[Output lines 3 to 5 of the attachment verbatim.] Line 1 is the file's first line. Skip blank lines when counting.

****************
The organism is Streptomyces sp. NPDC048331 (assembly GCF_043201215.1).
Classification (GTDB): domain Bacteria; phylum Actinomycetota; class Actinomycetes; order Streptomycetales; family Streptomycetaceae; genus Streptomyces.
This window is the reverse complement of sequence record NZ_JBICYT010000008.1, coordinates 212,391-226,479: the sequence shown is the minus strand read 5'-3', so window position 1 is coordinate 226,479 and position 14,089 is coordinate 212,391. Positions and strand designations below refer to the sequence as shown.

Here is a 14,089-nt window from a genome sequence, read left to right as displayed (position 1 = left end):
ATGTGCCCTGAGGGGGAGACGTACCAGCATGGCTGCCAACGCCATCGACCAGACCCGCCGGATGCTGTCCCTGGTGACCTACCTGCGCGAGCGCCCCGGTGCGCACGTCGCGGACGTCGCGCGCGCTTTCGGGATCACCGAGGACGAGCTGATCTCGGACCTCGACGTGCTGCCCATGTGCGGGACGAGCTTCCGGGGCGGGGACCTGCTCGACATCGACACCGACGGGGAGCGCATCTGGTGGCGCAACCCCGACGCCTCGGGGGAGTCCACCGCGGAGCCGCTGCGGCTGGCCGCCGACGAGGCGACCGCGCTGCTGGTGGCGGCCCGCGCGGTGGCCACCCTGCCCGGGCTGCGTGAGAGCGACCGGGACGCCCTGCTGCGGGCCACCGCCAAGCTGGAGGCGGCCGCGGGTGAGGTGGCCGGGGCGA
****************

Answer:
This window is the reverse complement of sequence record NZ_JBICYT010000008.1, coordinates 212,391-226,479: the sequence shown is the minus strand read 5'-3', so window position 1 is coordinate 226,479 and position 14,089 is coordinate 212,391. Positions and strand designations below refer to the sequence as shown.

Here is a 14,089-nt window from a genome sequence, read left to right as displayed (position 1 = left end):
ATGTGCCCTGAGGGGGAGACGTACCAGCATGGCTGCCAACGCCATCGACCAGACCCGCCGGATGCTGTCCCTGGTGACCTACCTGCGCGAGCGCCCCGGTGCGCACGTCGCGGACGTCGCGCGCGCTTTCGGGATCACCGAGGACGAGCTGATCTCGGACCTCGACGTGCTGCCCATGTGCGGGACGAGCTTCCGGGGCGGGGACCTGCTCGACATCGACACCGACGGGGAGCGCATCTGGTGGCGCAACCCCGACGCCTCGGGGGAGTCCACCGCGGAGCCGCTGCGGCTGGCCGCCGACGAGGCGACCGCGCTGCTGGTGGCGGCCCGCGCGGTGGCCACCCTGCCCGGGCTGCGTGAGAGCGACCGGGACGCCCTGCTGCGGGCCACCGCCAAGCTGGAGGCGGCCGCGGGTGAGGTGGCCGGGGCGA